BY ISAAC WRIGHT
Most people spend years accumulating money in various tax-deferred retirement plans — 401(k)s, IRAs, 403(b)s, etc. Investing for retirement this way is convenient, there’s often some kind of matching contribution from your employer and these plans reduce the amount of income tax paid during your working years.
But there’s a catch that — depending on your age and the type of financial professional you’re working with — you may or may not know much about.
There will come a day when the IRS will demand its cut of the money you’ve been saving … and you can’t say no. Ready or not, when you’re 70A1/2, you’ll have to take required minimum distributions (RMDs) from your qualified accounts and pay income tax on that money.
After 18 years in the financial industry, I’m still amazed by the lack of general knowledge about RMDs. Some people don’t even know there is such a thing. Others are misinformed about the IRS rules (which can be confusing).
Here’s a quick guide. Think of it as the ABCs of RMDs:
A is for Aggregation.
The IRS requires that you calculate the RMD for each tax-deferred retirement account, including:
— 401(k)s, 403(b)s and 457(b)s
— Traditional IRAs (but not Roth IRAs, which are funded with after-tax money and are not subject to RMDs unless the account is inherited)
— SEP and SIMPLE IRAs
— Rollover IRAs and inherited IRAs
— Keogh Plans
RMDs are based on the value of the account at the end of the prior year divided by your life expectancy factor (taken from the appropriate table in IRS Publication 590). Once you’ve calculated your RMD for each IRA (including traditional, SIMPLE and SEP IRAs), you can aggregate the total and withdraw your RMD from one or multiple accounts in any combination.
Your 403(b) RMDs also should be calculated separately, and the total amount can be withdrawn from any one or a combination of those accounts. Keep in mind that 403(b)s cannot be aggregated with IRAs.
An RMD from a workplace retirement account, such as a 401(k), is different. Each withdrawal must be taken from its own account.
B is for Beginning Withdrawals.
When should you take your first RMD? The year you turn 70A1/2, you’ll be required to take distributions from all IRAs, and likely most other qualified plans, such as 401(k)s. (With 401(k)s, you can avoid RMDs from your current employer’s plan if you’re still working full time and you don’t own 5% or more of the company. You would, however, need to take RMDs from any previous employer’s plan.)
You need to take your RMD before Dec. 31 each year, except for the year you turn 70A1/2. That first time only, you have the option of waiting until April 1 of the following year. This could be helpful if you’re still working and don’t want to increase your taxable income, or if the RMD could affect the taxes you’ll pay on Social Security income. Waiting, however, means you will have to take two distributions in the next year, which could bump you into a higher tax bracket.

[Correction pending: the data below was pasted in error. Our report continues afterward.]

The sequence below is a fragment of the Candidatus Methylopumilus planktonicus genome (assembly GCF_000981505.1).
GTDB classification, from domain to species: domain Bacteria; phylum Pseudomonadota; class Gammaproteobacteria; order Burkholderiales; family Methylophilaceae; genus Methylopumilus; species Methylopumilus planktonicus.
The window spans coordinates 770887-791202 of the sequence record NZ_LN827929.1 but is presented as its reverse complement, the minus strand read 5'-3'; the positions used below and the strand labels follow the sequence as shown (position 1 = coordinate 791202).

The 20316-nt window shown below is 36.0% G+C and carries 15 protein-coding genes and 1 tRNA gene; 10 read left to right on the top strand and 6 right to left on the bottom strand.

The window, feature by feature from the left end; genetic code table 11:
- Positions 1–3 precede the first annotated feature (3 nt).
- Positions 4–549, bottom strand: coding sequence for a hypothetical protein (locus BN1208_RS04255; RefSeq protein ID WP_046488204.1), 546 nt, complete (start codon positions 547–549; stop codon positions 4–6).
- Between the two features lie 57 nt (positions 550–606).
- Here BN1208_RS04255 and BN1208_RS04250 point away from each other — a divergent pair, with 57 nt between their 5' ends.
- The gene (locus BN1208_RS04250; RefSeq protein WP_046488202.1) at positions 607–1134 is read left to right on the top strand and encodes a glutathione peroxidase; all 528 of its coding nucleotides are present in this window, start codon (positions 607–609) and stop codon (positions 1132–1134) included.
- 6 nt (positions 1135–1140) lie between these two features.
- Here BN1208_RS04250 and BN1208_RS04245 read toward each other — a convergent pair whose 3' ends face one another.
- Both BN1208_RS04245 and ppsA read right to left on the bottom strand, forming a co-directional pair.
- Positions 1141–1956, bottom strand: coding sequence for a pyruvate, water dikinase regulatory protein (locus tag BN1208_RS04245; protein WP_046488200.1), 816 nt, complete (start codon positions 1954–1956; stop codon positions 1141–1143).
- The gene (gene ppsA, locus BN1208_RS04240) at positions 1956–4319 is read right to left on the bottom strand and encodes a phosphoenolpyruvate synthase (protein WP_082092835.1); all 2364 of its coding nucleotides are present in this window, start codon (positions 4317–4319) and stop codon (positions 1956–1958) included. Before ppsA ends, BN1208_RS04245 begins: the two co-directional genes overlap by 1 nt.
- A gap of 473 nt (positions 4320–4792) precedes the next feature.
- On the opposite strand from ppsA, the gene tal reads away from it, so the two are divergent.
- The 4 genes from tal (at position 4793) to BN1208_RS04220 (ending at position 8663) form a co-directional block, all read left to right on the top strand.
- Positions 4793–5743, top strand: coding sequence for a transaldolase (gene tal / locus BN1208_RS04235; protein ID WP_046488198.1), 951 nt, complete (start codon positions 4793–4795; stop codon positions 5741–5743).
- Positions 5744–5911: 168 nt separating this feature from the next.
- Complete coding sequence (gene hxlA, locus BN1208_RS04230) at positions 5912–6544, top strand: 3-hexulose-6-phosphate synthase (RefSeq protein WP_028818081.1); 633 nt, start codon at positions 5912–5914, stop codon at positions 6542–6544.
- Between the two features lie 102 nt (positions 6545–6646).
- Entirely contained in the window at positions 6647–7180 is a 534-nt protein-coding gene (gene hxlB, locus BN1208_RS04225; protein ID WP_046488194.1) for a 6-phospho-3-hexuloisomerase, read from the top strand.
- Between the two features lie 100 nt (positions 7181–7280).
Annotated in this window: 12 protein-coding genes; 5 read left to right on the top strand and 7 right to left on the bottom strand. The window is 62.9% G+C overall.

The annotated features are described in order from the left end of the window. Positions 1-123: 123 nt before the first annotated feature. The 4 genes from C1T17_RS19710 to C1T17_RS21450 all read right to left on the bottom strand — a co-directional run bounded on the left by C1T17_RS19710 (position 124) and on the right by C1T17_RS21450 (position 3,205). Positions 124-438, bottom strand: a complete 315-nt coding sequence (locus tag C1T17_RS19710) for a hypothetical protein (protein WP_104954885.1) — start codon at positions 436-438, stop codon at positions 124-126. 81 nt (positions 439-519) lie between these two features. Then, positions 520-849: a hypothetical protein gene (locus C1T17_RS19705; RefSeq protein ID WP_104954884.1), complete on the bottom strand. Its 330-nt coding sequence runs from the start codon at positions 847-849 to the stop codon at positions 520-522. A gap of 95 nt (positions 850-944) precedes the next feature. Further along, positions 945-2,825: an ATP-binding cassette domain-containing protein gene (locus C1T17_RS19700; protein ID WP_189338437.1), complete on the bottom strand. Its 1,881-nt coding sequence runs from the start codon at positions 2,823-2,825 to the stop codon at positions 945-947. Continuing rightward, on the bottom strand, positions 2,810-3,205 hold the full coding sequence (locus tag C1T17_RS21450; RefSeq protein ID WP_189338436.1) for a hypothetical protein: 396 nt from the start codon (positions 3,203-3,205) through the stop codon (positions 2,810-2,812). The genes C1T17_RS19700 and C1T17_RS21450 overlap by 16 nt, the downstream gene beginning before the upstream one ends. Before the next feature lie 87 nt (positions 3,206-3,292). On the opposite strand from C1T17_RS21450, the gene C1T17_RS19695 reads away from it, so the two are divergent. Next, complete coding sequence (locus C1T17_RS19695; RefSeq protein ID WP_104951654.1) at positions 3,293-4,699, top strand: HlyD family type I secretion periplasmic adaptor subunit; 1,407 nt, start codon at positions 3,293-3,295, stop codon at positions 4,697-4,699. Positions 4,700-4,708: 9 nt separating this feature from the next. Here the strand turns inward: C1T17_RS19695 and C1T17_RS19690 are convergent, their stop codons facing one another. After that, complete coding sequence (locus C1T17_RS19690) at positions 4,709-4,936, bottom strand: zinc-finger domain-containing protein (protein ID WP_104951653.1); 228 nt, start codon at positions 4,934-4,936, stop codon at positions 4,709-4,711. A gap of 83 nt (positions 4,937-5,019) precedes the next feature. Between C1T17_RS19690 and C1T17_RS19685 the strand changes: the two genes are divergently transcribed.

Do the math and figure out which makes more sense for you. But don’t procrastinate and miss your payment: The penalty is a 50% excise tax on the amount you were required to take. (That’s on top of the ordinary income tax you owe on the distribution.)
C is for Consider Your Taxes.
Once you know the IRS rules and you’ve calculated the amounts you’ll likely have to withdraw from your tax-deferred accounts, it’s time to put your full focus on tax efficiency. If you’re reading this and you’re not 70 yet, there’s still time to make adjustments that could keep more money in your pocket, instead of Uncle Sam’s.
Along with strategically timing your first RMD, you may wish to begin converting some of the funds in your tax-deferred accounts to a Roth IRA. You would pay income tax on this conversion amount, but all future gains and withdrawals from the Roth would be tax free (as long as you’re age 59A1/2 or older and have held the account for at least five years), and there would be no more RMDs to worry about.
You can spread the Roth conversion over several years or more if you start in your 60s. By converting smaller amounts each year, you are likely to stay in or around the same tax bracket without triggering a phase-out of your ability to claim personal exemptions while at the same time end up in an overall higher federal income tax bracket as well. This strategy could also make sense if your RMD is going to be significant because you might get bumped up to a higher tax bracket.
Another move with your RMDs from a tax perspective is to consider purchasing life insurance. If you are not using RMD funds for retirement income, RMD payments could be multiplied by purchasing life insurance and paid out to your beneficiaries federal income tax free. If you are in decent health, you could qualify for a significant policy by placing RMD amounts (after deducting taxes from the RMD itself) in a permanent life insurance policy. In addition, many policies have options to use the death benefit towards paying for long-term care, and distributions to cover this type of care can also have tax advantages.
Last, but not least, Congress gives you the ability to transfer your RMD to a charity without claiming it as income. You must have the funds pay directly to a qualified charity and the limit is $100,000 per year. If you are looking to support an organization or your community, this could be a strategic move to consider.
Just remember, the RMD rules are complex, the penalties for missed or miscalculated withdrawals are high and the tax implications are a minefield. One misstep could blow a hole in your retirement plan. Don’t go it alone. Talk to an experienced financial adviser and/or tax professional and weigh the pros and cons about your RMD strategy long before your first withdrawal is due.